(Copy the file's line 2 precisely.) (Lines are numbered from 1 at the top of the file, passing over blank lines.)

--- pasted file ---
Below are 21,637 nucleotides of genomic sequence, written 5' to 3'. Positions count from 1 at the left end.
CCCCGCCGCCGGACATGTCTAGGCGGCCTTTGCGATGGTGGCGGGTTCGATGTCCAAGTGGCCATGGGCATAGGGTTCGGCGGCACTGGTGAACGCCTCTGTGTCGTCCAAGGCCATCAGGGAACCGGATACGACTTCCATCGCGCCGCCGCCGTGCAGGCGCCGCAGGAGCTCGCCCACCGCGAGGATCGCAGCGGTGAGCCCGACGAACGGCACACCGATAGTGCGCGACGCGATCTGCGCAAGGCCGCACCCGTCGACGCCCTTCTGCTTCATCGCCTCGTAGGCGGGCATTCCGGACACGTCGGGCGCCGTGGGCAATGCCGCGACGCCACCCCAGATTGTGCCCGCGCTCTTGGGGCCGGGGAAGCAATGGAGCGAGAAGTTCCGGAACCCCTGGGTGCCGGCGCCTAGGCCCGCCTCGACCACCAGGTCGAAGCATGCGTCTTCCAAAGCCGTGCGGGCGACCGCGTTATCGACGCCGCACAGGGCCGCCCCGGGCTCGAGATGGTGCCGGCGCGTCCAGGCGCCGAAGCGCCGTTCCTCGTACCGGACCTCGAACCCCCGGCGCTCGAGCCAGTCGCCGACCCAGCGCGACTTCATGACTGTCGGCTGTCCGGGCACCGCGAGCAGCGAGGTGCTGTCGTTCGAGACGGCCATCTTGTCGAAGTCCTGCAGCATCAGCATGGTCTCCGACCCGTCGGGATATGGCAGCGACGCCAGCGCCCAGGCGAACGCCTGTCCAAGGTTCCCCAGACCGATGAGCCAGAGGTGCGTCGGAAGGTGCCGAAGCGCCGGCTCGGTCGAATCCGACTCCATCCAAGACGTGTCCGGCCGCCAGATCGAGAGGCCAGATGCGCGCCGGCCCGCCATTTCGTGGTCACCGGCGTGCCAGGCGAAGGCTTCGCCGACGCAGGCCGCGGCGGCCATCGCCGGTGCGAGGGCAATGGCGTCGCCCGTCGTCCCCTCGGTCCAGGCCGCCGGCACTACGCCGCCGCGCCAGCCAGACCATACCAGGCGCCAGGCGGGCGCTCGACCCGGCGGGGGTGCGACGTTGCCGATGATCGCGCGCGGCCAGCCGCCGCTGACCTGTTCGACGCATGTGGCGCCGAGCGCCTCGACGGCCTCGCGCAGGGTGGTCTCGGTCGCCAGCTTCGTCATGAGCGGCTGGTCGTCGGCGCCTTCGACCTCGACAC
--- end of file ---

CCCCGCCGCCGGACATGTCTAGGCGGCCTTTGCGATGGTGGCGGGTTCGATGTCCAAGTGGCCATGGGCATAGGGTTCGGCGGCACTGGTGAACGCCTCTGTGTCGTCCAAGGCCATCAGGGAACCGGATACGACTTCCATCGCGCCGCCGCCGTGCAGGCGCCGCAGGAGCTCGCCCACCGCGAGGATCGCAGCGGTGAGCCCGACGAACGGCACACCGATAGTGCGCGACGCGATCTGCGCAAGGCCGCACCCGTCGACGCCCTTCTGCTTCATCGCCTCGTAGGCGGGCATTCCGGACACGTCGGGCGCCGTGGGCAATGCCGCGACGCCACCCCAGATTGTGCCCGCGCTCTTGGGGCCGGGGAAGCAATGGAGCGAGAAGTTCCGGAACCCCTGGGTGCCGGCGCCTAGGCCCGCCTCGACCACCAGGTCGAAGCATGCGTCTTCCAAAGCCGTGCGGGCGACCGCGTTATCGACGCCGCACAGGGCCGCCCCGGGCTCGAGATGGTGCCGGCGCGTCCAGGCGCCGAAGCGCCGTTCCTCGTACCGGACCTCGAACCCCCGGCGCTCGAGCCAGTCGCCGACCCAGCGCGACTTCATGACTGTCGGCTGTCCGGGCACCGCGAGCAGCGAGGTGCTGTCGTTCGAGACGGCCATCTTGTCGAAGTCCTGCAGCATCAGCATGGTCTCCGACCCGTCGGGATATGGCAGCGACGCCAGCGCCCAGGCGAACGCCTGTCCAAGGTTCCCCAGACCGATGAGCCAGAGGTGCGTCGGAAGGTGCCGAAGCGCCGGCTCGGTCGAATCCGACTCCATCCAAGACGTGTCCGGCCGCCAGATCGAGAGGCCAGATGCGCGCCGGCCCGCCATTTCGTGGTCACCGGCGTGCCAGGCGAAGGCTTCGCCGACGCAGGCCGCGGCGGCCATCGCCGGTGCGAGGGCAATGGCGTCGCCCGTCGTCCCCTCGGTCCAGGCCGCCGGCACTACGCCGCCGCGCCAGCCAGACCATACCAGGCGCCAGGCGGGCGCTCGACCCGGCGGGGGTGCGACGTTGCCGATGATCGCGCGCGGCCAGCCGCCGCTGACCTGTTCGACGCATGTGGCGCCGAGCGCCTCGACGGCCTCGCGCAGGGTGGTCTCGGTCGCCAGCTTCGTCATGAGCGGCTGGTCGTCGGCGCCTTCGACCTCGACAC